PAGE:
The following article is based on my own interpretation of the said events. Any material borrowed from published and unpublished sources has been appropriately referenced. I will bear the sole responsibility for anything that is found to have been copied or misappropriated or misrepresented in the following post
D.Kalyani, MBA 2014-16, Vinod Gupta School of Management, IIT Kharagpur
The Section 66A of the Information Technology Act, 2000 deals with “Sending offensive message through electronic means” reads, “Any person who sends by means of a computer resource or a communication device – (a) any information that is grossly offensive or has menacing character; (b) any information which he knows to be false, but for the purpose of causing annoyance, inconvenience, danger, obstruction, insult, injury, criminal intimidation, enmity, hatred, or ill will, persistently by making use of such computer resource or a communication device, (c) any electronic mail or electronic mail message for the purpose of causing annoyance or inconvenience or to deceive or to mislead the addressee or recipient about the origin of such messages shall be punishable with imprisonment for a term which may extend to three years and with fine.”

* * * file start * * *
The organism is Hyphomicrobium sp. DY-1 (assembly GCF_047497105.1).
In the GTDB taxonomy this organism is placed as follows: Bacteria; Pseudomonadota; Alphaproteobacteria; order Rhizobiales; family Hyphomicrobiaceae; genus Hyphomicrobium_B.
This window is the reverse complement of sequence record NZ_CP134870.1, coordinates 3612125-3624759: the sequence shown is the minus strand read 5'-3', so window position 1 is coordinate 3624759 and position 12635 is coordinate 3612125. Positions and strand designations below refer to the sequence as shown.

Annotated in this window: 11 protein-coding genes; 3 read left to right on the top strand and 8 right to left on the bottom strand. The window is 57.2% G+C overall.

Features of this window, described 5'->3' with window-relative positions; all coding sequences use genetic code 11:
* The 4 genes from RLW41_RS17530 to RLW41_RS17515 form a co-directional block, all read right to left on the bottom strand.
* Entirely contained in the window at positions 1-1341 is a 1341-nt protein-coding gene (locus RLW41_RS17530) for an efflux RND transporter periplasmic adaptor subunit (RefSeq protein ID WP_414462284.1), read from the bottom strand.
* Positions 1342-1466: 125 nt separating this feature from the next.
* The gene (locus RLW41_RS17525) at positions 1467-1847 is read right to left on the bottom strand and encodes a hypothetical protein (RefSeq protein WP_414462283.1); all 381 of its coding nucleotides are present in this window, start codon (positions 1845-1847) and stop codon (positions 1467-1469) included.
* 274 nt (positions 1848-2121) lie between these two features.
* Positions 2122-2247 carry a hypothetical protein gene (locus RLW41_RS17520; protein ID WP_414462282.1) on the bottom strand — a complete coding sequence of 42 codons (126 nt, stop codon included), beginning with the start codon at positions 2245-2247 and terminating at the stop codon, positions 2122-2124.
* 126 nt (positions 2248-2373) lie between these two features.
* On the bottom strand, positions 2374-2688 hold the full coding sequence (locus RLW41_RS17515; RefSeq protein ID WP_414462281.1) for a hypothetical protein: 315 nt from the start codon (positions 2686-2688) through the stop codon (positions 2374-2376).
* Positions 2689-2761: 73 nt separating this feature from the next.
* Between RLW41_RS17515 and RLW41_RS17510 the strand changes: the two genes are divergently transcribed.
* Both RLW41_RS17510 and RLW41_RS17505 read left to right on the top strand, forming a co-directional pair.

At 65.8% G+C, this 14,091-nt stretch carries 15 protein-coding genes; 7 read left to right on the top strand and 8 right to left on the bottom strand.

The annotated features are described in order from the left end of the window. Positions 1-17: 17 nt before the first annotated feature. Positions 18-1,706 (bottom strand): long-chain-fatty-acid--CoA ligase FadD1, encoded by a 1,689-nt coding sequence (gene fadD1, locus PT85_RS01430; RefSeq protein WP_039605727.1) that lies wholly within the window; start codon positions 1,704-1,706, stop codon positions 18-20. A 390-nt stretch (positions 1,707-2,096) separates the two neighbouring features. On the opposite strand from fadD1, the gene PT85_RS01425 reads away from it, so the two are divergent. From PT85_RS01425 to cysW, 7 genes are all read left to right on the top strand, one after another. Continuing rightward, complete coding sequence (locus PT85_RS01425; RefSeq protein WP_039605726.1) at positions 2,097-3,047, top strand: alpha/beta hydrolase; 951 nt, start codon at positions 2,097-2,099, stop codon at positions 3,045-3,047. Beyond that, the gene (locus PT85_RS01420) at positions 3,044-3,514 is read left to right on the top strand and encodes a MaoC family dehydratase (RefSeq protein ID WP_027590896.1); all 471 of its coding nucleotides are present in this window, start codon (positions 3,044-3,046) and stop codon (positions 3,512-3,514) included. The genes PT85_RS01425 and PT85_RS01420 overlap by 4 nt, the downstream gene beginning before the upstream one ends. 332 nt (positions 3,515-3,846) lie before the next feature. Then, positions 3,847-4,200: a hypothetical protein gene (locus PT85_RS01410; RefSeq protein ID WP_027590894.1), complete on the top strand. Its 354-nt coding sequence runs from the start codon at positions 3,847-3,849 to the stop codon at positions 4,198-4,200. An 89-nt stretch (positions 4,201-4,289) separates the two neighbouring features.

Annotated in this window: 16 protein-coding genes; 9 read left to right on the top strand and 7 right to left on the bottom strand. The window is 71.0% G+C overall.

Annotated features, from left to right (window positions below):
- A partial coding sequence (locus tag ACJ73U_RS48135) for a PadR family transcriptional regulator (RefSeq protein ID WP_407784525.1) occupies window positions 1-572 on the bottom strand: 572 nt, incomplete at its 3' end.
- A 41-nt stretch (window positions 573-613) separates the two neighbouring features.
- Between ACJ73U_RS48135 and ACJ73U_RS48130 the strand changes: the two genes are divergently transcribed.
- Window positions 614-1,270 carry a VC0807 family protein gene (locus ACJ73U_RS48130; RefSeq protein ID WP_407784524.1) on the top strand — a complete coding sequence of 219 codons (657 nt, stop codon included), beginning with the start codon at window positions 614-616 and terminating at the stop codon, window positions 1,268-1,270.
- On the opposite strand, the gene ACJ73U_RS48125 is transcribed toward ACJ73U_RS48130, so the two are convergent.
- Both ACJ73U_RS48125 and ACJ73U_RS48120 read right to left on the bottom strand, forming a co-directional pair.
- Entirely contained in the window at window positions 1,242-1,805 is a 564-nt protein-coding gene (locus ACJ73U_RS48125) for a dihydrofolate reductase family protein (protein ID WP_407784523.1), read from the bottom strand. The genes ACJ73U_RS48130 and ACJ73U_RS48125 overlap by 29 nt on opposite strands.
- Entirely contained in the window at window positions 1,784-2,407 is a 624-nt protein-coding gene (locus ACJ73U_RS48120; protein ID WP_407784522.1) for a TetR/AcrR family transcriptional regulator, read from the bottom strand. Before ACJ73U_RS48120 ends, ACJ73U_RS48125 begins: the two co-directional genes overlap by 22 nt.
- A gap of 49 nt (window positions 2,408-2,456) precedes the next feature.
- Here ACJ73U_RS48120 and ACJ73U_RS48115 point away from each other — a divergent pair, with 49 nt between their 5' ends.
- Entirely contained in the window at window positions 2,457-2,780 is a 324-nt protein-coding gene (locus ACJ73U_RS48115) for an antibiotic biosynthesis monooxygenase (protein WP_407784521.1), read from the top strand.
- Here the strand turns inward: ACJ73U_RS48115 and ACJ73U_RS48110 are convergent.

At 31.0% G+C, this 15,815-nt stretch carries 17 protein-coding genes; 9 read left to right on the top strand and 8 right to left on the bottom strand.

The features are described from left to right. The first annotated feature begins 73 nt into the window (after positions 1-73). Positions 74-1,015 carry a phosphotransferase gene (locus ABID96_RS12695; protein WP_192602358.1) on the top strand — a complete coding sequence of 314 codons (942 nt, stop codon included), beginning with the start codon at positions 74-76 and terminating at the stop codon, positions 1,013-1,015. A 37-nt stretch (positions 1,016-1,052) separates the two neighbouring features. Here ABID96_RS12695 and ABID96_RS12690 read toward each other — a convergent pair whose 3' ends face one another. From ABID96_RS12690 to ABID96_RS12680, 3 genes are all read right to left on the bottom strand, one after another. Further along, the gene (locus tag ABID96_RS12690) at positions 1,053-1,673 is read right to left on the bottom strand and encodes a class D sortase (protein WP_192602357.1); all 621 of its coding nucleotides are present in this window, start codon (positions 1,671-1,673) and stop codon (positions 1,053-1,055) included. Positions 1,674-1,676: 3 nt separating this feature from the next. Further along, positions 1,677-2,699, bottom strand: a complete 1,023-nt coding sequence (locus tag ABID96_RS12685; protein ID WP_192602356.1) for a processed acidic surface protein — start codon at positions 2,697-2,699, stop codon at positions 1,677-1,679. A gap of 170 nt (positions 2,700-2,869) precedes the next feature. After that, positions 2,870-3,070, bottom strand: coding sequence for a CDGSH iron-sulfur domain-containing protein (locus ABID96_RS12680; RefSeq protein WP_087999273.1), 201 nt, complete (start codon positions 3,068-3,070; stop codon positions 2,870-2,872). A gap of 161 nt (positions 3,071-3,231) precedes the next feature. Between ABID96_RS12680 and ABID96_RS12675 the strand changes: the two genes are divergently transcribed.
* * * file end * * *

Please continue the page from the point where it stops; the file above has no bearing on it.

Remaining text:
The act has been the subject of intense debate over the last few years, especially after social media sites began proliferating in India. Several PILs have been filed challenging the constitutionality of Section 66A of the IT Act. Supreme Court has decided to scrap Section 66A as it clearly affects the right to freedom of speech and expression enshrined under the Constitution.
After this judgment, there is a mixed reaction from different parts of the country. Some people think this verdict will allow messages that can degrade a person’s reputation. Another school of thought is that this will put an end to the vague and arbitrary rule which attacks the right to free speech. There are some other provisions in IT Act and IPC which deal with unlawful content.